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China's Bright Food to sell Weetabix to Post Holdings for $1.76 billion

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Weetabix launched its high-protein version in a bid to expand sales

U.S. consumer group Post Holdings today struck a deal to buy British cereal company Weetabix Ltd from China's Bright Food Group Co Ltd and Baring Private Equity Asia for £1.4 billion ($1.76 billion) in cash in order to expand its worldwide business.

Weetabix is 60% owned by Chinese company Bright Food, with the rest owned by Baring Private Equity Asia.

St. Louis-based Post Holdings Inc. said Tuesday that the deal will allow it to expand its US brands overseas and grow Weetabix in North America.

The transaction is expected to be completed in the third calendar quarter, subject to the satisfaction of limited closing conditions. It had been family-owned until its takeover by Texan private equity firm, Hicks, Muse, Tate and Furst in 2004 for £642 million.

The purchase will put place the British breakfast favorite back into the hands of a cereal company.

British cereal maker Weetabix is to be sold to a USA company, it has been confirmed.

Locally-based Post Holdings, best known for its cereal brands, is acquiring a British breakfast favorite.

Overseas acquisitions remain an important part of Bright Food's plan to become an "internationally influential, multinational company", the spokesman added.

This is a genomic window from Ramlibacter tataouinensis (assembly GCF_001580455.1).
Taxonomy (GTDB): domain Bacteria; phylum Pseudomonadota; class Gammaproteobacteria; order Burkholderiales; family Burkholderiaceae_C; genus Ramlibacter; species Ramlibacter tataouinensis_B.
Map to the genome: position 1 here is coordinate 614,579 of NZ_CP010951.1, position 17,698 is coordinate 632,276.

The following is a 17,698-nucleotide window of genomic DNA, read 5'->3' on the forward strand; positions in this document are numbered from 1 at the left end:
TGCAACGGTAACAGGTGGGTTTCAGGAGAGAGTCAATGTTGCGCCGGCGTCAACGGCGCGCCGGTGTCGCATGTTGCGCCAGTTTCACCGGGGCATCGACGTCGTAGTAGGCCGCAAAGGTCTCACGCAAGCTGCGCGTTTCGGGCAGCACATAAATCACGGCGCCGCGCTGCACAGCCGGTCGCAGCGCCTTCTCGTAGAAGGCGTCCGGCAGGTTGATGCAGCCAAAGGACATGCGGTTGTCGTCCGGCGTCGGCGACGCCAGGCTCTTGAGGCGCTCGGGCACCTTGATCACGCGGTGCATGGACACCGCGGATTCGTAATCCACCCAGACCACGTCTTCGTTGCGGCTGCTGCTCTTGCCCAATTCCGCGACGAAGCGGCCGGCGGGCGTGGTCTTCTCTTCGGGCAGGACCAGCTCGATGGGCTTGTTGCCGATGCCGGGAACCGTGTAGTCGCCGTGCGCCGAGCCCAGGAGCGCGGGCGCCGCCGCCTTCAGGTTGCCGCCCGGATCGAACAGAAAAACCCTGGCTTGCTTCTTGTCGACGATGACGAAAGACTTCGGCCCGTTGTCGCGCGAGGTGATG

Vitale said the multiple was higher than its past deals, but said it was justified by Weetabix's strong market share, future expansion opportunities, Post's ability to fund it in cash and the favorable tax environment in Britain. Going forward Bright will stick to our overseas push.

Post Holdings has paid £1.4bn to buy the controlling stake of the cereal company, which was one of a series of United Kingdom firms taken over by Chinese investors in 2012. It posted net sales of $1.25 billion and a net loss of $4 million.

The deal could be announced before the start of NY trading today, the reports said. (KHC.O), while Reckitt Benckiser Group Plc is considering a sale of its French's Foods unit after agreeing to buy infant-formula maker Mead Johnson Nutrition Co.

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